How does motor vehicle accident reconstruction work?

Most people would agree that the typical motor vehicle accident is fast, violent and confusing. Attempting to figure out what happened after the fact is challenging for victims of the accident and for witnesses. This is why there are often different accounts of how motor vehicle accidents occur.

Crash reconstruction and investigation uses scientific methods to determine just what caused the accident. While anyone can look at an accident scene and guess what happened, it takes specially educated and trained individuals to perform an accurate reconstruction. These investigations are crucial in many personal injury cases in which a negligent driver caused a car accident.

Since physics plays a large role in reconstructing an accident scenario, it is easy to see why you need a trained expert to make the reconstruction. This person will use physical evidence gathered at the scene to determine the manner in which the accident occurred. This evidence includes:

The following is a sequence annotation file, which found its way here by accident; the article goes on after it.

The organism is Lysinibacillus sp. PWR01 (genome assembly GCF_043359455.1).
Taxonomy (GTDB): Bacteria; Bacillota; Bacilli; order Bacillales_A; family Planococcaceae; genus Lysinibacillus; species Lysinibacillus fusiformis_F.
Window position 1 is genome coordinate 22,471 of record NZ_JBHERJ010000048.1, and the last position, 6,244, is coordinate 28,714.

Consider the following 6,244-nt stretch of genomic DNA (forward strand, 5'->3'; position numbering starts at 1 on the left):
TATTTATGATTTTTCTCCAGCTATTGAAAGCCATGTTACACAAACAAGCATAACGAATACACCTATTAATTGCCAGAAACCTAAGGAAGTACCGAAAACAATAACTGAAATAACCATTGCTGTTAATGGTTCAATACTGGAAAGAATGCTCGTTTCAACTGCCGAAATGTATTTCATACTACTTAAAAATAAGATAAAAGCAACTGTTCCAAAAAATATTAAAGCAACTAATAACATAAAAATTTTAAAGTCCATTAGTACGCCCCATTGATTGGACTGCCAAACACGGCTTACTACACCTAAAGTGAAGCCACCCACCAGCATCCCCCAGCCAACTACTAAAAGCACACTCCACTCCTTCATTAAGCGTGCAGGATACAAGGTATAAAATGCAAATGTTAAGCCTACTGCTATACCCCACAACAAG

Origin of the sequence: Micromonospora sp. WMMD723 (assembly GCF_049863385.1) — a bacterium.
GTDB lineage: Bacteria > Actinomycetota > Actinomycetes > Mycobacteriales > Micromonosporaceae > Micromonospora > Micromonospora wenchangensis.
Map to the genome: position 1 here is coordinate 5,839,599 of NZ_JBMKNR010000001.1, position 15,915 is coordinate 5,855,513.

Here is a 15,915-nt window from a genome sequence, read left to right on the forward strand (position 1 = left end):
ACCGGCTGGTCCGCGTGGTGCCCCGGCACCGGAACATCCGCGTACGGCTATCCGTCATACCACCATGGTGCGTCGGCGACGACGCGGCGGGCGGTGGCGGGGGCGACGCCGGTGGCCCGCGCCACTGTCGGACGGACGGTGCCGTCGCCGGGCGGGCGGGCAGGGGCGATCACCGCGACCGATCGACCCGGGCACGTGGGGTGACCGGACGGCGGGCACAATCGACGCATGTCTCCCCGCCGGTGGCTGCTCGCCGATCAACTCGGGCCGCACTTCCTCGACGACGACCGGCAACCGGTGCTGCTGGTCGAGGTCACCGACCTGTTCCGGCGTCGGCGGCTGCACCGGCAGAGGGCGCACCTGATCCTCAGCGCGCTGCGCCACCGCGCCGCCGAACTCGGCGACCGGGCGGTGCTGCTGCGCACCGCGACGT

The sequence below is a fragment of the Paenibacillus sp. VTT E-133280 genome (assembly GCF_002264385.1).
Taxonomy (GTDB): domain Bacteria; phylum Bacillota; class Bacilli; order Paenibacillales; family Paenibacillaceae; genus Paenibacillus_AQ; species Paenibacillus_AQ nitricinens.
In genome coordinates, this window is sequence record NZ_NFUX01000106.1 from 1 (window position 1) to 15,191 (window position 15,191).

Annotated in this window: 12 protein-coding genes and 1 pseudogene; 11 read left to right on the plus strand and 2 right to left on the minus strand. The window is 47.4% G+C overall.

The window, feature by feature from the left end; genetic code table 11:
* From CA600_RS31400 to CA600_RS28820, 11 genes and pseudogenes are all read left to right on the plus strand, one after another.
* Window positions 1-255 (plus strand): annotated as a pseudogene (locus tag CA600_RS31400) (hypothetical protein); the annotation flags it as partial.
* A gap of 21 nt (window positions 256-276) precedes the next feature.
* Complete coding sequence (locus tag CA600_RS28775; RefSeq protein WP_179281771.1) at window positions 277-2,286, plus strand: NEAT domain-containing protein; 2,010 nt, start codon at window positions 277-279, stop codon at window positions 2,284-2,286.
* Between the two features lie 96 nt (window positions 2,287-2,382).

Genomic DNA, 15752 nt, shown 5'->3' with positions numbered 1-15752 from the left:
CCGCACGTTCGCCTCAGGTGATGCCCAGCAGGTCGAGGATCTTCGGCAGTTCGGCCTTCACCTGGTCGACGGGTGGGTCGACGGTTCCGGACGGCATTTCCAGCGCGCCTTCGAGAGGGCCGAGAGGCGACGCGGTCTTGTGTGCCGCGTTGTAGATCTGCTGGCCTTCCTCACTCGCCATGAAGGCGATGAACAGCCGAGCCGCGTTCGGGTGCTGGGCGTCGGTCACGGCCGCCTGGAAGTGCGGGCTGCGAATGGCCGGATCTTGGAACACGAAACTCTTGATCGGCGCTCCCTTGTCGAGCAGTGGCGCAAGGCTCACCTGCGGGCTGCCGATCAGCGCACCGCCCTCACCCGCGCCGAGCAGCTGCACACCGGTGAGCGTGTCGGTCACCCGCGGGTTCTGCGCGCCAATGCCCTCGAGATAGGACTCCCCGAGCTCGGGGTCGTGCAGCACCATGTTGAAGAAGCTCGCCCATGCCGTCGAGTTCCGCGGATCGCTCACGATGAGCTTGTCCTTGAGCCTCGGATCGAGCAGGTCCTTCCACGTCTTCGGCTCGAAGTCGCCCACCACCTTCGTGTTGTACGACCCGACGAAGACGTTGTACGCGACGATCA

— Police and accident investigator reports

— Measurements from the accident site

— Photographs and/or electronic scans of the accident site

— Information about vehicle inspections made after the accident

Obviously, motor vehicle accident reconstruction is a complicated process involving math, forensics and physical evidence. In addition to looking at the evidence, the person in charge of the reconstruction will perform calculations using information such as vehicle momentum, distance traveled, directional data and much more to reach a conclusion.

If you are asking questions about the process because you have suffered injuries in an Illinois accident, you are definitely on the right track. A good next step is consulting with a Chicago based personal injury lawyer about the specific details of your motor vehicle accident.

Source: Crash Forensics, “Motor Vehicle Crash Investigation and Reconstruction,” John C. Glennon, Jr., BSAT, accessed Feb. 17, 2017

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